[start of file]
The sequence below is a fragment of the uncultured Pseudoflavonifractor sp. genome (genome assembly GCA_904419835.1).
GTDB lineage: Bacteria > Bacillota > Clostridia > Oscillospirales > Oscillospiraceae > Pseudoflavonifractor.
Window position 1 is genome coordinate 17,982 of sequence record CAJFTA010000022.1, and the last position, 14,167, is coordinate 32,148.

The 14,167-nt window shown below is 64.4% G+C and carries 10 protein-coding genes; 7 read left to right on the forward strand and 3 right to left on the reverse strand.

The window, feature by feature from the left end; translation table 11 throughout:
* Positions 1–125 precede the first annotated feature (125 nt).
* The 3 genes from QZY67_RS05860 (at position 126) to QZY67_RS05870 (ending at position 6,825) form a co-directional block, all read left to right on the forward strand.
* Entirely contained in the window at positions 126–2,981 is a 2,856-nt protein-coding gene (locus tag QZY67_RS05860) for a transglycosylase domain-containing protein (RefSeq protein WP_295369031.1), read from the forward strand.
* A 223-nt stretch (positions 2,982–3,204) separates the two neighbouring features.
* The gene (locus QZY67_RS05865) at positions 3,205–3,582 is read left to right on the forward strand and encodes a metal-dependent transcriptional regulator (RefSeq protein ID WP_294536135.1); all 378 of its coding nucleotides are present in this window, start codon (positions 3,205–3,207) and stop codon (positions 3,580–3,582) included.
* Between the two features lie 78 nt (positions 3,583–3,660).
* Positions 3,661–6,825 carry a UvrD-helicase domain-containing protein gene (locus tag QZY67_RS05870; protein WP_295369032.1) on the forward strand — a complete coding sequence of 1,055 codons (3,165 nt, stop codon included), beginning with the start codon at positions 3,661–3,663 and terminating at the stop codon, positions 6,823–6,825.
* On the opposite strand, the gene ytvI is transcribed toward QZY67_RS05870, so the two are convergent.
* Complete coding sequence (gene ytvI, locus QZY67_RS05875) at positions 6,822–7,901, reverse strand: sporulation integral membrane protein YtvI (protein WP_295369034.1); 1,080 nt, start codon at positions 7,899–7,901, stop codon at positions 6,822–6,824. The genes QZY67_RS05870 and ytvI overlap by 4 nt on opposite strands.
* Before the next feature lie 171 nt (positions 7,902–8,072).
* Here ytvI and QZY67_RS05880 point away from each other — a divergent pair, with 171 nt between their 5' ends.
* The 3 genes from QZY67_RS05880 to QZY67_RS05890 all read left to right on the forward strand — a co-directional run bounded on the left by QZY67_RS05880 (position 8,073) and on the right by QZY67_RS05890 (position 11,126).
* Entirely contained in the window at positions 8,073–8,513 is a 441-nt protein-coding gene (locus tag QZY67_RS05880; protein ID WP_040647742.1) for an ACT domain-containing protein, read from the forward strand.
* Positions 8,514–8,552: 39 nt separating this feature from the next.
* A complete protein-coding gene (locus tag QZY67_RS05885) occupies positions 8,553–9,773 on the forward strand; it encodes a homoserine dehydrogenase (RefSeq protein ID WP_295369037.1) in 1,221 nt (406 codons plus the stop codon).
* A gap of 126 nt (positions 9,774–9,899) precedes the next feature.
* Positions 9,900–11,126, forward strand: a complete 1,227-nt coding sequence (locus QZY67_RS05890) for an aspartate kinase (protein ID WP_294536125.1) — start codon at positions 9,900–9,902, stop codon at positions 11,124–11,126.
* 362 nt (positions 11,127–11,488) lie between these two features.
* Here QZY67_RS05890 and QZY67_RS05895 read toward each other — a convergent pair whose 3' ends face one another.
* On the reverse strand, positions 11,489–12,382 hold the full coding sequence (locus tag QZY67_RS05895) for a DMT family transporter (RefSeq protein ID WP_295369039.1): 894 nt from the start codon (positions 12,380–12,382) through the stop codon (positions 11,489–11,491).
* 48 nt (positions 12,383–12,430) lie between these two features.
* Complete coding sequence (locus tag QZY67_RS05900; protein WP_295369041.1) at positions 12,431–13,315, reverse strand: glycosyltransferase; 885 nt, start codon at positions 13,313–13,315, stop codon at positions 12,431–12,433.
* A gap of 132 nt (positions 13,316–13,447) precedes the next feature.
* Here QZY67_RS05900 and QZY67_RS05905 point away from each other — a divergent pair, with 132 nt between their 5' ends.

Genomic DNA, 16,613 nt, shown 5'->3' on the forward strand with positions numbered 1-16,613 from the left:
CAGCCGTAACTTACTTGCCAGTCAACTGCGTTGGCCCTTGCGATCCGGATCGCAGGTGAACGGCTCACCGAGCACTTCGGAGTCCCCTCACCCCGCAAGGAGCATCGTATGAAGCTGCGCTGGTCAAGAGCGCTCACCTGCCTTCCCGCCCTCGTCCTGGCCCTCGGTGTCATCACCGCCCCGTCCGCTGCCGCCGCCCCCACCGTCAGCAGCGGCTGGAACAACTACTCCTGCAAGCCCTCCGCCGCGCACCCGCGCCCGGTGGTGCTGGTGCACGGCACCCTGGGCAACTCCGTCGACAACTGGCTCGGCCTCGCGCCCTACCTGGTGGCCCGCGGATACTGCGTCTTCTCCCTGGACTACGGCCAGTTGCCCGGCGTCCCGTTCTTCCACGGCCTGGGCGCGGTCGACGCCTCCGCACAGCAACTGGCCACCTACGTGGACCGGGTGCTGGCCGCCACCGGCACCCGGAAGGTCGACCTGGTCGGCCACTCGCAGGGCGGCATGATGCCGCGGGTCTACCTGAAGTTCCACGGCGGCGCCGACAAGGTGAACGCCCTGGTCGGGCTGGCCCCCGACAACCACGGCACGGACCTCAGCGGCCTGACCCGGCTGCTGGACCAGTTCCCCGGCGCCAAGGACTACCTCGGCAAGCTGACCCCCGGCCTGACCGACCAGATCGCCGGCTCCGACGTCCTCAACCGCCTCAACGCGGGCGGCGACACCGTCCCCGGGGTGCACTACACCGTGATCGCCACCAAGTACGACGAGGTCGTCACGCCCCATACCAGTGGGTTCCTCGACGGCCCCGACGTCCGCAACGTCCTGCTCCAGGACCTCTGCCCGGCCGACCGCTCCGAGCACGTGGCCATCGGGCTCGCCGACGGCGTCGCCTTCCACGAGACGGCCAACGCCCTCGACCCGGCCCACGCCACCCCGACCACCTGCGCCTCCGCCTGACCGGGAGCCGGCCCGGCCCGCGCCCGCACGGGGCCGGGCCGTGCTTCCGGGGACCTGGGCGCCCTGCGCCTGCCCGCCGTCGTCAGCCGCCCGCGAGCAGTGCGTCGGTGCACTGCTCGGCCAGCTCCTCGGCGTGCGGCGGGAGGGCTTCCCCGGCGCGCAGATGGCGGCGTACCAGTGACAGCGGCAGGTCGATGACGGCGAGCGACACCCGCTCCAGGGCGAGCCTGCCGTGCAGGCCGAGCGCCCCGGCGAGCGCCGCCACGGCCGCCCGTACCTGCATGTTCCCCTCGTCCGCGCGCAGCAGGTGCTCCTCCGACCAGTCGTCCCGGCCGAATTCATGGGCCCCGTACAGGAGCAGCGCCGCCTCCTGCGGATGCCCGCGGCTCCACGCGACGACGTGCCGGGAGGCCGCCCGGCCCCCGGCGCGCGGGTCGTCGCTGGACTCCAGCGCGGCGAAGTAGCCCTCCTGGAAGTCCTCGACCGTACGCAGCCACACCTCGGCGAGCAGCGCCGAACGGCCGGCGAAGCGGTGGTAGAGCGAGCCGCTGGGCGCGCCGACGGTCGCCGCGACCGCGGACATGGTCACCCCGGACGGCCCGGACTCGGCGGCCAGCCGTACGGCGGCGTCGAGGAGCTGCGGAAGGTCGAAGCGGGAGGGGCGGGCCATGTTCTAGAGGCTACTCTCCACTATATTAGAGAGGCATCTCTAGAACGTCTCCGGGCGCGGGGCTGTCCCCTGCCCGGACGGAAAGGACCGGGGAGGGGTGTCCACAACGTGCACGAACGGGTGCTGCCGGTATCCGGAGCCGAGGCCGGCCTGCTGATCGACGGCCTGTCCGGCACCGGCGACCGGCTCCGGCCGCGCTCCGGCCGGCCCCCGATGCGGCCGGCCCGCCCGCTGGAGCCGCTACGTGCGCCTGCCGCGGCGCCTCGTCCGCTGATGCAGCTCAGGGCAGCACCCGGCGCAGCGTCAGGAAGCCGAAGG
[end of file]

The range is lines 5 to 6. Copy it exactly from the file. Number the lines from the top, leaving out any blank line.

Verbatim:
The window, feature by feature from the left end; translation table 11 throughout:
* Positions 1–125 precede the first annotated feature (125 nt).